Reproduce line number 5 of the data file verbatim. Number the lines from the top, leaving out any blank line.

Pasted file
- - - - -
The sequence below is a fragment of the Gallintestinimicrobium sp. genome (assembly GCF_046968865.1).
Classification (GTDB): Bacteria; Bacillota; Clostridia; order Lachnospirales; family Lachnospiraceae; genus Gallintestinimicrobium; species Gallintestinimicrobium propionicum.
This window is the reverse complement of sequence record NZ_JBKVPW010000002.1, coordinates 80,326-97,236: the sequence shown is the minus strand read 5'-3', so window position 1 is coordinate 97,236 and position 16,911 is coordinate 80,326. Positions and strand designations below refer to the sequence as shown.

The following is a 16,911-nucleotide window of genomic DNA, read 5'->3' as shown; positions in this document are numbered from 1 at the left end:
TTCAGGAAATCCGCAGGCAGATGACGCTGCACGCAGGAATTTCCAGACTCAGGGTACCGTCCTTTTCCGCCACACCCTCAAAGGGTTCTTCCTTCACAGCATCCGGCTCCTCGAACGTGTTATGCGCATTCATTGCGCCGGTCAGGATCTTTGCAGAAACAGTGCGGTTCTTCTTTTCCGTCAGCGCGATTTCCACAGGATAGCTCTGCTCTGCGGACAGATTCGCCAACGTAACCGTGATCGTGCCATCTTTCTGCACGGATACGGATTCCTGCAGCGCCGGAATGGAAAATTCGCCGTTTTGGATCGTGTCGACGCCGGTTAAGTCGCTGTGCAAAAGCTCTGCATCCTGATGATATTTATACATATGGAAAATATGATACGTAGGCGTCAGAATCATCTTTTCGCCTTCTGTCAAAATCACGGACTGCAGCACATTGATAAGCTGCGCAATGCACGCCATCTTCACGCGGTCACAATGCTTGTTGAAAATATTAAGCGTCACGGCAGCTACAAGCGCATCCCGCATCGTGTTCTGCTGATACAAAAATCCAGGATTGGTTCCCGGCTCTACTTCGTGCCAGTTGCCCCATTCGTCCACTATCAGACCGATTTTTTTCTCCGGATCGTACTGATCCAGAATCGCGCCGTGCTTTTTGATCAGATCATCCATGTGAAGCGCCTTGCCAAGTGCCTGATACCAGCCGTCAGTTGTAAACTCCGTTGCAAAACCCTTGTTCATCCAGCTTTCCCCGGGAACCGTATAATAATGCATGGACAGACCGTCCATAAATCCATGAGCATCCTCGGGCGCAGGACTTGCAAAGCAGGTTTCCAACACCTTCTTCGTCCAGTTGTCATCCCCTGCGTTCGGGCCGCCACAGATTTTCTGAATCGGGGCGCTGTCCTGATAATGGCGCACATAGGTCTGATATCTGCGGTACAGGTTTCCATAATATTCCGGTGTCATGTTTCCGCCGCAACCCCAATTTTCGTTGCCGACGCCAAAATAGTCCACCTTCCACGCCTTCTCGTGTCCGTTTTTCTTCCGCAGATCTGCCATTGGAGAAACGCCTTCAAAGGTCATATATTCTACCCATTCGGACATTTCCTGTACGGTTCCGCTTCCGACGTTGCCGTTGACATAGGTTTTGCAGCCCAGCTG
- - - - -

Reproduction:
TTCAGGAAATCCGCAGGCAGATGACGCTGCACGCAGGAATTTCCAGACTCAGGGTACCGTCCTTTTCCGCCACACCCTCAAAGGGTTCTTCCTTCACAGCATCCGGCTCCTCGAACGTGTTATGCGCATTCATTGCGCCGGTCAGGATCTTTGCAGAAACAGTGCGGTTCTTCTTTTCCGTCAGCGCGATTTCCACAGGATAGCTCTGCTCTGCGGACAGATTCGCCAACGTAACCGTGATCGTGCCATCTTTCTGCACGGATACGGATTCCTGCAGCGCCGGAATGGAAAATTCGCCGTTTTGGATCGTGTCGACGCCGGTTAAGTCGCTGTGCAAAAGCTCTGCATCCTGATGATATTTATACATATGGAAAATATGATACGTAGGCGTCAGAATCATCTTTTCGCCTTCTGTCAAAATCACGGACTGCAGCACATTGATAAGCTGCGCAATGCACGCCATCTTCACGCGGTCACAATGCTTGTTGAAAATATTAAGCGTCACGGCAGCTACAAGCGCATCCCGCATCGTGTTCTGCTGATACAAAAATCCAGGATTGGTTCCCGGCTCTACTTCGTGCCAGTTGCCCCATTCGTCCACTATCAGACCGATTTTTTTCTCCGGATCGTACTGATCCAGAATCGCGCCGTGCTTTTTGATCAGATCATCCATGTGAAGCGCCTTGCCAAGTGCCTGATACCAGCCGTCAGTTGTAAACTCCGTTGCAAAACCCTTGTTCATCCAGCTTTCCCCGGGAACCGTATAATAATGCATGGACAGACCGTCCATAAATCCATGAGCATCCTCGGGCGCAGGACTTGCAAAGCAGGTTTCCAACACCTTCTTCGTCCAGTTGTCATCCCCTGCGTTCGGGCCGCCACAGATTTTCTGAATCGGGGCGCTGTCCTGATAATGGCGCACATAGGTCTGATATCTGCGGTACAGGTTTCCATAATATTCCGGTGTCATGTTTCCGCCGCAACCCCAATTTTCGTTGCCGACGCCAAAATAGTCCACCTTCCACGCCTTCTCGTGTCCGTTTTTCTTCCGCAGATCTGCCATTGGAGAAACGCCTTCAAAGGTCATATATTCTACCCATTCGGACATTTCCTGTACGGTTCCGCTTCCGACGTTGCCGTTGACATAGGTTTTGCAGCCCAGCTG